© OSCCI

OSCCI is funded by a programme grant from the Wellcome trust, and is headed by Principal Investigator, Professor Dorothy Bishop. We study the underlying nature of children's communication problems. Our primary focus is on specific language impairment (SLI), but we are also interested in related conditions such as autism spectrum disorder and dyslexia.

RALLI

See the YouTube Channel for Raising Awareness of Language Learning Impairments (RALLI)

 

 

 

 

 

 

 

 

 

 

 

 

 

 

 

 

 

 

Current OSCCI Research Projects

Recent Publication

  • The declarative system in children with specific language impairment: a comparison of meaningful and meaningless auditory-visual paired associate learning

    a paper on vocabulary learning by children with language difficulties by Dorothy Bishop and Julie Hsu

  • Brain lateralisation in late-talkers

    This study used functional transcranial Doppler ultrasound to measure which side of the brain was most engaged when children did a language task: describing short sequences of activity from a video. In most adults, there is greater blood flow to the left side of the brain than to the right when generating language. We found the same pattern in typically-developing children as young as 4 years of age. However, for those who were either late to talk or whose language development had progressed at a slow rate, this lateral bias was not evident, and many children had right-sided activation, or equal activity on both sides. We think that lack of bias might be a marker for a genetic influence on neurological development that causes some disruption to language development.

Specific Language Impairment (SLI) - the big debate!

  • Recent publications on SLI by Dorothy Bishop and by Sheena Reilly and colleagues

    "Specific language impairment" is the term usually used to describe the problems of a child whose language lags behind other aspects of development, but many other terms are also used, and this can cause a great deal of confusion, among researchers, clinicians, and families of affected children. The latest issue of the International Journal of Language and Communication Disorders has a special section on this topic, with target papers by Dorothy Bishop and by Sheena Reilly and colleagues, as well as a number of commentaries by people from a wide range of backgrounds. Click the link above to download these papers for free! There is also a blogpost discussing the background to the special issue which can be found here http://deevybee.blogspot.co.uk/2014/08/labels-for-unexplained-language.html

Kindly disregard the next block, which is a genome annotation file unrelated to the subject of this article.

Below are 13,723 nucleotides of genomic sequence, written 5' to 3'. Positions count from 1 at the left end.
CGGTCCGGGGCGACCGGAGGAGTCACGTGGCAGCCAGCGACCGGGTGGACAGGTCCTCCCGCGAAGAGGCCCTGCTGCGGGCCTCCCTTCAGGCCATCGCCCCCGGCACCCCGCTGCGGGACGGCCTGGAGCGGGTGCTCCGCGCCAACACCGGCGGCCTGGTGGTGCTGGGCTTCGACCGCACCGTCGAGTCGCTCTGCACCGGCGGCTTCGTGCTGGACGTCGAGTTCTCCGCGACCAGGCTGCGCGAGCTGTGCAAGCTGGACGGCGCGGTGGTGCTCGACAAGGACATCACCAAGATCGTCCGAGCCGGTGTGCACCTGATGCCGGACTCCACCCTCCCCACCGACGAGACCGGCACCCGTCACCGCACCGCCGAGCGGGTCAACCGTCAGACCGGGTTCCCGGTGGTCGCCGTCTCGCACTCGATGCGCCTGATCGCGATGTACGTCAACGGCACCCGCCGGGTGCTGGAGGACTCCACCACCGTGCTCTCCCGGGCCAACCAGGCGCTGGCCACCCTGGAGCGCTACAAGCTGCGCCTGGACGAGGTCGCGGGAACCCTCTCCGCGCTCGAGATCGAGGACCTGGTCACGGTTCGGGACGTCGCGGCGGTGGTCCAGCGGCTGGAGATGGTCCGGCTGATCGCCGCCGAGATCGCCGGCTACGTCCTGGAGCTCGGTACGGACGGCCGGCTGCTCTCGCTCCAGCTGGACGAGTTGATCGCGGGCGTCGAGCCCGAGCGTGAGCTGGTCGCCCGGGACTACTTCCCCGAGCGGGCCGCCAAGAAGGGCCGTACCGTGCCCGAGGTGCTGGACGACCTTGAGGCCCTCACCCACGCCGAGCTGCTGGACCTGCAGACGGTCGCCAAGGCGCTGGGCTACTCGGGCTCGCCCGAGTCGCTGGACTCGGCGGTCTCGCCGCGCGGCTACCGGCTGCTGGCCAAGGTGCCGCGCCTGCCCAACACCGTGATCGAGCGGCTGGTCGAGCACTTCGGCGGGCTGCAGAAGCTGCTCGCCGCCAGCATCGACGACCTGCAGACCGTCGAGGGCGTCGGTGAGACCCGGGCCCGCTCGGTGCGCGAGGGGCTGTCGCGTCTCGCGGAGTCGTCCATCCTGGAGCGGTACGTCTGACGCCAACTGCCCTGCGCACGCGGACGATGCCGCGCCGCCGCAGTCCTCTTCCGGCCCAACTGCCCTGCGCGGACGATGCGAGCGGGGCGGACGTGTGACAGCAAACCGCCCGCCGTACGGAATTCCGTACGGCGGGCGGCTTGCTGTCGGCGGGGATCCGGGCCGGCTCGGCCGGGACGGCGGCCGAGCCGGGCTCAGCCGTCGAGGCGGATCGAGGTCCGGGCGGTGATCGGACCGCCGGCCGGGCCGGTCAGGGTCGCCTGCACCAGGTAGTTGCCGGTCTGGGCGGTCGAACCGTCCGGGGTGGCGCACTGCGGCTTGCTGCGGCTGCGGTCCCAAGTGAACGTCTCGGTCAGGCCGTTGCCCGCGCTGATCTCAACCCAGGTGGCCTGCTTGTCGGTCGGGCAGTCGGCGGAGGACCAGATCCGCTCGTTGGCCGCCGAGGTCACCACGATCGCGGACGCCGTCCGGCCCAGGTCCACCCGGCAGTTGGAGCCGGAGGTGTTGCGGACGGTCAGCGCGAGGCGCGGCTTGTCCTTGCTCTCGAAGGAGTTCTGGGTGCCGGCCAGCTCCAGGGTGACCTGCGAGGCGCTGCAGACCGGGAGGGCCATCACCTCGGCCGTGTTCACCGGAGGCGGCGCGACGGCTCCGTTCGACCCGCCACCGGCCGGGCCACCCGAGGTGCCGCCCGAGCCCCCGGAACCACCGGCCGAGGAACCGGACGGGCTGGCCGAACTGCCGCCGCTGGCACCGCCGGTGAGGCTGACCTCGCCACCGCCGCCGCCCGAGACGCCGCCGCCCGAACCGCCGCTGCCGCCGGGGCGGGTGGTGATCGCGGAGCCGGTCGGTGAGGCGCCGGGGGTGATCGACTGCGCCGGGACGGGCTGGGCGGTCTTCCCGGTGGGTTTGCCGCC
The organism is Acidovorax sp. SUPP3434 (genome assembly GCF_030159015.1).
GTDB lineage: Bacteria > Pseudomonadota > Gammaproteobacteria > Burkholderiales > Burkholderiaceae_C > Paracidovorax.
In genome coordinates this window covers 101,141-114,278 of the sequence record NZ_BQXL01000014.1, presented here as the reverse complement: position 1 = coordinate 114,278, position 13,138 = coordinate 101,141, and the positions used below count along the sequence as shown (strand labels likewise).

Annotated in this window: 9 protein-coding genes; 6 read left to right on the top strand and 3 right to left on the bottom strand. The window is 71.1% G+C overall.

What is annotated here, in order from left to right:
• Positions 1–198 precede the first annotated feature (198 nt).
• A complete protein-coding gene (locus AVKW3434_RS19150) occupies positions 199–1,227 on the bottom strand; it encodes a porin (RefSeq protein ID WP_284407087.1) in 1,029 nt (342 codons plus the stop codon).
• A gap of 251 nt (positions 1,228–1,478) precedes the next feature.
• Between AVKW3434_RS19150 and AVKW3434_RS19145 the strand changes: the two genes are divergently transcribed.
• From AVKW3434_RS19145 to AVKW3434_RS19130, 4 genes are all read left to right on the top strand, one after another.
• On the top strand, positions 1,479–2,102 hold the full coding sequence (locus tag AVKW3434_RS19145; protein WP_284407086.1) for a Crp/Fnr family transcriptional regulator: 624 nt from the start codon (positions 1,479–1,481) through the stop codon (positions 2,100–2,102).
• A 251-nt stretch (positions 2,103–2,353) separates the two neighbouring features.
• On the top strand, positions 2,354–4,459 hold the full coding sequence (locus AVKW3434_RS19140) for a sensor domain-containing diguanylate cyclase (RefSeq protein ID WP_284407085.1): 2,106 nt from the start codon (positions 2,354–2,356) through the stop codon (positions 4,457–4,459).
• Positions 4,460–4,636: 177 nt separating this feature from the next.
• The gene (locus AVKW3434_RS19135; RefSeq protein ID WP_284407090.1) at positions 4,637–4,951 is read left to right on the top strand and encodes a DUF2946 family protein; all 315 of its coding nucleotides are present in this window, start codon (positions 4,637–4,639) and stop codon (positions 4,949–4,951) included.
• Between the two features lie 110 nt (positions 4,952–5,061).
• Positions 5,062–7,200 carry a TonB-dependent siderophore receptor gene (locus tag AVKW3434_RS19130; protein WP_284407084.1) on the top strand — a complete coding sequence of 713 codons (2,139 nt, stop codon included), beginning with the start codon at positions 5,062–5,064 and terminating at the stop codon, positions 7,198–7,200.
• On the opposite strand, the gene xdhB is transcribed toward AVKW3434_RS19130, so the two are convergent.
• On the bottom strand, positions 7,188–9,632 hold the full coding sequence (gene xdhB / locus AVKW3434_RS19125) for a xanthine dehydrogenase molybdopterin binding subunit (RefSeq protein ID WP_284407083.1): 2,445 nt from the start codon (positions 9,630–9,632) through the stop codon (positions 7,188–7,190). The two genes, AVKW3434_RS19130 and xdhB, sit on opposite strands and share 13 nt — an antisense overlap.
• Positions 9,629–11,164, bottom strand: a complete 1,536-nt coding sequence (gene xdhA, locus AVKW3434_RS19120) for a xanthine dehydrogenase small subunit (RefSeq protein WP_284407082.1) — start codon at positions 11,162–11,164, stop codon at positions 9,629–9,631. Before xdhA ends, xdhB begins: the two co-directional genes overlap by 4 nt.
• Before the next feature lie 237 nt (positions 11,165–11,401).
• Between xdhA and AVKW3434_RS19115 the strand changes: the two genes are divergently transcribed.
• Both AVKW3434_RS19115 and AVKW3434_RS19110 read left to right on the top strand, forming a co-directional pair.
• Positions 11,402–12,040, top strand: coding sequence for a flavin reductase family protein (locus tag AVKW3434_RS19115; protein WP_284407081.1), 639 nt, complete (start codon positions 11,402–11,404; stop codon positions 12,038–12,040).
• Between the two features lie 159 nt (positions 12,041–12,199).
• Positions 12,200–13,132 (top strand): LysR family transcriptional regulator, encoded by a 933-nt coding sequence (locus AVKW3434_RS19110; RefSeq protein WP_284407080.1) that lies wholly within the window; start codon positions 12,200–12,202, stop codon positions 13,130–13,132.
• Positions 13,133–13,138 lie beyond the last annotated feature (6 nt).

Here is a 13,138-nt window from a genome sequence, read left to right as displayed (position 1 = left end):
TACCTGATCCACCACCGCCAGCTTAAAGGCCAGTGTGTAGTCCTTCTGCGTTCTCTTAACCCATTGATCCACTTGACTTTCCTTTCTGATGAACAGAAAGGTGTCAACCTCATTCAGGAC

• Join the debate!

    These pieces have stimulated a great deal of debate on social media already, and there are now plans to have meetings to try and achieve greater consensus on terminology. You can join in the debate by clicking the above link to take you to an internet forum hosted by the Royal College of Speech and Language Therapists.

Professor Dorothy Bishop's CV

Research Vacancies

Prospective graduate students who are interested in applying to join OSCCI may contact Professor Dorothy Bishop by email at dorothy.bishop@psy.ox.ac.uk.

Upcoming talks by Prof. Dorothy Bishop in 2015

Oxford Science Adventures

Related research themes